Where in Tokyo
Where in New York City
Where in Seattle
Where in San Francisco
Where in Philadelphia
Here we introduce great sake stores in Tokyo. In the coming months, we plan to expand and update this section to include more Tokyo establishments, as
well as cities throughout Japan and then worldwide. Look for frequent updates to this page, and as it grows, we will include a friendly city index to help you
quickly locate great sake stores in your area (and in major cities worldwide).
John Gauntner is a founding
member of www.esake.com, an online web service devoted to
bringing premium Japanese sake to the USA market and elsewhere. Premium Japanese sake is now being sold in 28 states in the USA.Also in Tokyo:
Aji no Machidaya
Purveyors of hard-to-get sake, and a lot of brands that have become recently very popular. Perhaps the most eclectic, interesting selection in town.
The store is not as far away is it sounds. Machidaya takes excellent care of their wide selection of sake with well refrigerated storage rooms. To
get to Aji no Machidaya, take the exit for Yamate-dori at JR Higashi Nakano station (two stations from Shinjuku). Cross Yamate-dori and enter the shopping street called “Ginza
-dori.” This runs into Waseda-dori; cross over this and continue straight just to the right of the police box. This road will wind left and right and up and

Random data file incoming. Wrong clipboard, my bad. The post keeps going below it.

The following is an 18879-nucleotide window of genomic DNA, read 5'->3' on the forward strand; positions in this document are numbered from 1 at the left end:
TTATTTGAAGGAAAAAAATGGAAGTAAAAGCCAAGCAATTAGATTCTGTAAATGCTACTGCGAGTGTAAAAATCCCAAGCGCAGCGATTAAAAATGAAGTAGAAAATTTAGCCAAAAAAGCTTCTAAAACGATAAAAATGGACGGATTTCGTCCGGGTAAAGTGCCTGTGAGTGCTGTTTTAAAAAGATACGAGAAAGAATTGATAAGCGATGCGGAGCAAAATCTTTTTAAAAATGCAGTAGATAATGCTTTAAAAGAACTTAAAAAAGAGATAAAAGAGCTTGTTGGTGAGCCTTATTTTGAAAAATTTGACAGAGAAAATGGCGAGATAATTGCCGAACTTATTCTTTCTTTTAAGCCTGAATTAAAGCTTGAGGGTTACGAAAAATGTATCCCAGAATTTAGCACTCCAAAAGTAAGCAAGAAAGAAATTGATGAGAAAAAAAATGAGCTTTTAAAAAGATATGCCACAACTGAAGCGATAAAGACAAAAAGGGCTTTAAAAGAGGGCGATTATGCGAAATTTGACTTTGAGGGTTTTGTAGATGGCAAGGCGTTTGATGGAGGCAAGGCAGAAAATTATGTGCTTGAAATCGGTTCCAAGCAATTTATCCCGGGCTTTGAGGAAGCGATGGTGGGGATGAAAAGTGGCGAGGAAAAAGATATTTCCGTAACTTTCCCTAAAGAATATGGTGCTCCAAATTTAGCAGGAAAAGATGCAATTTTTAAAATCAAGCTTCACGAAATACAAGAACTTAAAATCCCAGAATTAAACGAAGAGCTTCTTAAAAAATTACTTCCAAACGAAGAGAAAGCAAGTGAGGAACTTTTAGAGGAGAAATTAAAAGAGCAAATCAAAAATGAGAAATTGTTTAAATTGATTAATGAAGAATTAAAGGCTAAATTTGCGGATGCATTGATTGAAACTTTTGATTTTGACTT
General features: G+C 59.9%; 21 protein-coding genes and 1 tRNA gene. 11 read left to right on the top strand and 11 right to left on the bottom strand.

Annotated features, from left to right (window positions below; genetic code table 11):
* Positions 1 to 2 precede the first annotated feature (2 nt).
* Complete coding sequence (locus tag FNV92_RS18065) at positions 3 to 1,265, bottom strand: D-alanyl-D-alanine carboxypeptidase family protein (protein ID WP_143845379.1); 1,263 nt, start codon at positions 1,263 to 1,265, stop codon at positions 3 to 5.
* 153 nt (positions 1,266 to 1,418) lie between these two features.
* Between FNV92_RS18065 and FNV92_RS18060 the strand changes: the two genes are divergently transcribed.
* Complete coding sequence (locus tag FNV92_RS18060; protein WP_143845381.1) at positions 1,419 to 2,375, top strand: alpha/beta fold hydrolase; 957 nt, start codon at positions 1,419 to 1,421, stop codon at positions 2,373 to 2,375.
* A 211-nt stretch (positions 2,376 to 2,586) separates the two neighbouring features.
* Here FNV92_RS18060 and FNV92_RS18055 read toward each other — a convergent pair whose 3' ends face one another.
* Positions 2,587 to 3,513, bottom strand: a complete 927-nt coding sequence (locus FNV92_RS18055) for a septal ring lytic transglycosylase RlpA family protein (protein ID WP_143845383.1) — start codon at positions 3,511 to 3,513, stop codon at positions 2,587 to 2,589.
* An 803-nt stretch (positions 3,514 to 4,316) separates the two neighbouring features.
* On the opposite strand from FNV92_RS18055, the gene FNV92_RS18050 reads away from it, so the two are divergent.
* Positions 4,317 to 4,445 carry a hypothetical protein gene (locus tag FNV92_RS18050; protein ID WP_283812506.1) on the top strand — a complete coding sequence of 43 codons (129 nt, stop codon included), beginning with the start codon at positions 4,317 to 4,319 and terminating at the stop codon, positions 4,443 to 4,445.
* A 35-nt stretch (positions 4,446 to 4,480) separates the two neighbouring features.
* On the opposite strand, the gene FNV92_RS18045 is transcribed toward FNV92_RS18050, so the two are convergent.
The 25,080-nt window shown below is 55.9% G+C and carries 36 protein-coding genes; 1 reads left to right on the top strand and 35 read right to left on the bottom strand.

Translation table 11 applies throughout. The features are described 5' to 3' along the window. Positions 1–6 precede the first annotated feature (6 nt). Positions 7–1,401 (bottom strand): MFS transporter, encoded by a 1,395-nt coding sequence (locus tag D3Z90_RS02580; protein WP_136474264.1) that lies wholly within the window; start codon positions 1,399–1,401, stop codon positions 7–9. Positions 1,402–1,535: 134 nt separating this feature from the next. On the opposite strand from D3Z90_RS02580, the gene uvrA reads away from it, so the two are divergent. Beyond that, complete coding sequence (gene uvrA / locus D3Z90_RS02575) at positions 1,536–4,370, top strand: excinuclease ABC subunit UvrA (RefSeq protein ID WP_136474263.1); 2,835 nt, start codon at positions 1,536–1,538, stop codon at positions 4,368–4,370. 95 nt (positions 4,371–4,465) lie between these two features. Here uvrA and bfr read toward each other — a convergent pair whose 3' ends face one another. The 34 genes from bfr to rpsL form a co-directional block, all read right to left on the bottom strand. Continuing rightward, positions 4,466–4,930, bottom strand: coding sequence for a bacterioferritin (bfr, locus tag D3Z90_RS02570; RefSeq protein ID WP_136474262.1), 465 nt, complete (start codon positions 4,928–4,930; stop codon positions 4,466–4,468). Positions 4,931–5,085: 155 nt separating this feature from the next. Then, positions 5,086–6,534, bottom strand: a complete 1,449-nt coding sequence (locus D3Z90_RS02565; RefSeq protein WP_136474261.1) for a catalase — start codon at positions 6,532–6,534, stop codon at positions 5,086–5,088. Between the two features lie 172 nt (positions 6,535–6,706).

down a bit, and after five minutes or so there will be a road angling off 45 degrees to the left, with another police box on the corner. Follow this road
for about five minutes, and Machidaya will appear on the left. With the plethora of sake bottles out front, you cannot miss it. There is a simple map
on their web page as well. Nakano-ku, Kamitakada 1-49-12. 03-3389-4551. Open 10:00 ? 18:30, Closed Tuesdays.
Responsible for making many of today’s very popular ? and outstanding ? sake available in Tokyo. Note their new, much more accessible Azabu-Juban
shop three minutes from the station. From Nishi-Ojima Station on the Shinjuku line, your best bet is to take a taxi. Hasegawa Sakaten is open from 10:00 to 8:00 pm, closed
Sundays and holidays. Koto-ku, Kitasuna 3-24-8, (03) 3644-1756. A map for the driver can be found here. Also find their
Azabu-Juban store at Azabu Juban 2-2-7, 03-5439-9498, and the map here. , there store and
tasting bar in Omotesando Hills, and even more wonderful is their newly-opened store and tasting bar inside in the GrandSta shopping center near the Gin no Suzu waiting area
within Tokyo Station. Yes, right inside Tokyo Station. An EXCELLENT selection in a very convenient location.
There are many others! Also, check out the major department stores around the Yamanote line: Seibu and Tokyu at Shibuya, Odakyu and Keio at Shinjuku,
Seibu and Tobu at Ikebukuro, as well as Matsuya in Ginza. All have fairly substantial sake selections.
(Last Update: February 8, 2008)
Where To Buy Sake These Days…
My, how time flies. I have not updated this page in so long that it is painfully outdated. Please see the newest and best places to buy sake in Tokyo and the US, in particular, San
Francisco, New York, and Seattle.
IN TOKYO, SAKAYA KURIHARA
A great effort by this lively and friendly family to accommodate the many English speakers in the area. Explanations and English tags, as well as a
bilingual pointing chart. Great selections.
Address and Contact Numbers:
Moto-Azabu 3-6-7. Tel 03-3408-5378. Open 10am to 9pm, except Sundays and holidays. Directions: From
Hiro Intersection outside Hiro Station on the Hibiya line, go up the hill toward Arisugawa Park. You will pass a police box, and then take a right about 100